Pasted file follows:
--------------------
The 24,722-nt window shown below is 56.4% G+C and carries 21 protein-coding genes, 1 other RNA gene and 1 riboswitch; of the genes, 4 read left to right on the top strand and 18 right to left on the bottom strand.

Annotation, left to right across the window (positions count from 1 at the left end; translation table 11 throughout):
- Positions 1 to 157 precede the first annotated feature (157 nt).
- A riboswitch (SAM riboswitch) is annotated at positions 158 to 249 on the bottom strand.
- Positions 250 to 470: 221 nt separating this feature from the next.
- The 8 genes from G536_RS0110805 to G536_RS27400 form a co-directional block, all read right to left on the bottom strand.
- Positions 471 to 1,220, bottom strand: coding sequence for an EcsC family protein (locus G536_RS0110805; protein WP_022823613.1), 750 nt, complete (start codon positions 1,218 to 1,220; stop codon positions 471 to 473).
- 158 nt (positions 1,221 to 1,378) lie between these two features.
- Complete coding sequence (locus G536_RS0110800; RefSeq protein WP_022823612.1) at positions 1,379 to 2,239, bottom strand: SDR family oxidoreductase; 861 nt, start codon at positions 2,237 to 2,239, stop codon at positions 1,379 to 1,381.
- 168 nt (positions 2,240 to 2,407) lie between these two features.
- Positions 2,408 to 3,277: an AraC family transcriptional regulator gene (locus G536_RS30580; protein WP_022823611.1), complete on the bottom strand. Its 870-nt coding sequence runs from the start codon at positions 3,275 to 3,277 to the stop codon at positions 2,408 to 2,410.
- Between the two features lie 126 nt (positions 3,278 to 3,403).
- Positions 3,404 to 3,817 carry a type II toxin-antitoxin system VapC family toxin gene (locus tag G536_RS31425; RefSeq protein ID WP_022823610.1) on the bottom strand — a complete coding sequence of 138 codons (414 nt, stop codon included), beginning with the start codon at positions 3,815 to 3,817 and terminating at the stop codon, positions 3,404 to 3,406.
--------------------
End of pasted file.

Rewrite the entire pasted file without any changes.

The 24,722-nt window shown below is 56.4% G+C and carries 21 protein-coding genes, 1 other RNA gene and 1 riboswitch; of the genes, 4 read left to right on the top strand and 18 right to left on the bottom strand.

Annotation, left to right across the window (positions count from 1 at the left end; translation table 11 throughout):
- Positions 1 to 157 precede the first annotated feature (157 nt).
- A riboswitch (SAM riboswitch) is annotated at positions 158 to 249 on the bottom strand.
- Positions 250 to 470: 221 nt separating this feature from the next.
- The 8 genes from G536_RS0110805 to G536_RS27400 form a co-directional block, all read right to left on the bottom strand.
- Positions 471 to 1,220, bottom strand: coding sequence for an EcsC family protein (locus G536_RS0110805; protein WP_022823613.1), 750 nt, complete (start codon positions 1,218 to 1,220; stop codon positions 471 to 473).
- 158 nt (positions 1,221 to 1,378) lie between these two features.
- Complete coding sequence (locus G536_RS0110800; RefSeq protein WP_022823612.1) at positions 1,379 to 2,239, bottom strand: SDR family oxidoreductase; 861 nt, start codon at positions 2,237 to 2,239, stop codon at positions 1,379 to 1,381.
- 168 nt (positions 2,240 to 2,407) lie between these two features.
- Positions 2,408 to 3,277: an AraC family transcriptional regulator gene (locus G536_RS30580; protein WP_022823611.1), complete on the bottom strand. Its 870-nt coding sequence runs from the start codon at positions 3,275 to 3,277 to the stop codon at positions 2,408 to 2,410.
- Between the two features lie 126 nt (positions 3,278 to 3,403).
- Positions 3,404 to 3,817 carry a type II toxin-antitoxin system VapC family toxin gene (locus tag G536_RS31425; RefSeq protein ID WP_022823610.1) on the bottom strand — a complete coding sequence of 138 codons (414 nt, stop codon included), beginning with the start codon at positions 3,815 to 3,817 and terminating at the stop codon, positions 3,404 to 3,406.